Don’t chisel first estimates into stone

6th    Installment: Don’t chisel first estimates into stone

5th Installment: Manage the Project not the Project Management Tool 7th Installment: Don’t Over or Under Manage

  “It is a bad plan that admits of no modification”  – Publilius Syrus (1st century BC)

“I have not failed, I’ve just found 10,000 ways that won’t work.” – Thomas Alva Edison (1847-1931)

There is no dishonor in rethinking a problem”  -Royal Bank of Canada Monthly Letter

When preliminary schedules are first developed, we all make SWAGs (Sciencetific Wildly Aspirating Guesses) on a projects work-breakdown structures or durations.

These estimate will rarely be accurate, because at the beginning of a project, our estimates are based on fuzzy requirement, they suffer from a lack of our experience doing similar work or from an uncertainty of what to do after the initial steps.   

cropped-cassiniThat’s why it’s important to have some contingency time built into every project. The amount depends on the uncertainty of the project.  I’ve been on projects that needed a lot of contingency time built into the schedule because they tackled problems that had never been done before, such as building a deep space probe to Saturn that has a narrow launch window. 

I’ve also supported the scheduling group for the construction of a major military facility, where there was very little uncertainity in the project.   When the schedulers got to a task such as building a warehouse of a certain size they’d pull out their reference books and look up the days for construction, the amount of contingency appropriate for that construction.  Then, from other reference books, they’d figure in the lead time to order and ship materials. Then depending on the method of shipment, they’d compute how much extra to order to handle five finger discounts.  There wasn’t much need for contingency on that project.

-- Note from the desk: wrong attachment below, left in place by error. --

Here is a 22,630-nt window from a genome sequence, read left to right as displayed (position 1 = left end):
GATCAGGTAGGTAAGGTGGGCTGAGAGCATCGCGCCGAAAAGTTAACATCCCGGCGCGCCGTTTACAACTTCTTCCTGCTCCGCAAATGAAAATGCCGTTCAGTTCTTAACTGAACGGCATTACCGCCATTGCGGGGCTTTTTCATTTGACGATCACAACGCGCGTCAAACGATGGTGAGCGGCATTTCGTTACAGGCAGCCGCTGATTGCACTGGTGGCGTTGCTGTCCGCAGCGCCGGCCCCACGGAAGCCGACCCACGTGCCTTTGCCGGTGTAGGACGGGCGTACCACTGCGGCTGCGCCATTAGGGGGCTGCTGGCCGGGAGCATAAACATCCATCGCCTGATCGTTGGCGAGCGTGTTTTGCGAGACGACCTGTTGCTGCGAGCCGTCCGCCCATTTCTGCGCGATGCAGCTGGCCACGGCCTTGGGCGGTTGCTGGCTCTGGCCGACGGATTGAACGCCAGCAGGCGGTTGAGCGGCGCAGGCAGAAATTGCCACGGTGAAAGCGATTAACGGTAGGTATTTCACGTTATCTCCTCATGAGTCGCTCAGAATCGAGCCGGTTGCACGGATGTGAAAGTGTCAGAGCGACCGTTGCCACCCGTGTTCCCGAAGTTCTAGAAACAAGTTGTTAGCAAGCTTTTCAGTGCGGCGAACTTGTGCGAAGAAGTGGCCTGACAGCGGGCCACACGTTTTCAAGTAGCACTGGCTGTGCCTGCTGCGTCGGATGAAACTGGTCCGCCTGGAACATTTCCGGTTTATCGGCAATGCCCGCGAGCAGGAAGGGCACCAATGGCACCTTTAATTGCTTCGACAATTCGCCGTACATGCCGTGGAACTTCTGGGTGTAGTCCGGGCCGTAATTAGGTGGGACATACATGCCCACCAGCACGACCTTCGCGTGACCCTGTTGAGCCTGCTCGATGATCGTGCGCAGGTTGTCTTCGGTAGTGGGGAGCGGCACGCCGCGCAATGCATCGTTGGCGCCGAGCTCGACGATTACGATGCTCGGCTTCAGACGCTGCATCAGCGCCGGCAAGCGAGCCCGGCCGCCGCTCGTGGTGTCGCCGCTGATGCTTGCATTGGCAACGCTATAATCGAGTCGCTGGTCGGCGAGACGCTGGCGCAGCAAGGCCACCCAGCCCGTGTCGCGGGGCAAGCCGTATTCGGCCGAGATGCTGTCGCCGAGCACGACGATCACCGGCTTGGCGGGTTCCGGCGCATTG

For projects with high uncertainity, As the requirements of the project are clarified and understood, the Project Manager must make corrections to the original assumptions.  But how many  times have you heard the query from higher up in an organization “But you said in the original schedule that it should take “n” days to do that? “   That is the reason that you have to set up a workable process to correct the schedules.  Each honest iteration of a schedule will produce a more accurate estimate.   The Project Manager has to regularily remind management the the detail schedule is only good up to the uncertainity horizon of the project. (More on that topic later)

3489708_blogAs stated in an earlier installment of this blog,  the Project Manager has to establish an environment in which the staff is not afraid to tell the truth.  This applies when correcting or updating the schedule.  It is the process of  honestly updating and statusing  the schedule that gives the manager insight into the project’s status.  The Project Manager’s response to problems which arise will determine how successful the rest of the project will be.  The Project manager must establish an environment in which people are willing to share all problems before they become unmanageable. 

I’ll be back in a few weeks with more.  Remember that the cleanliness of theory is no match for the clutter of reality.

 Best Regards,

Michael Hughes

5th Installment: Manage the Project not the Project Management Tool 7th Installment: Don’t Over or Under Manage
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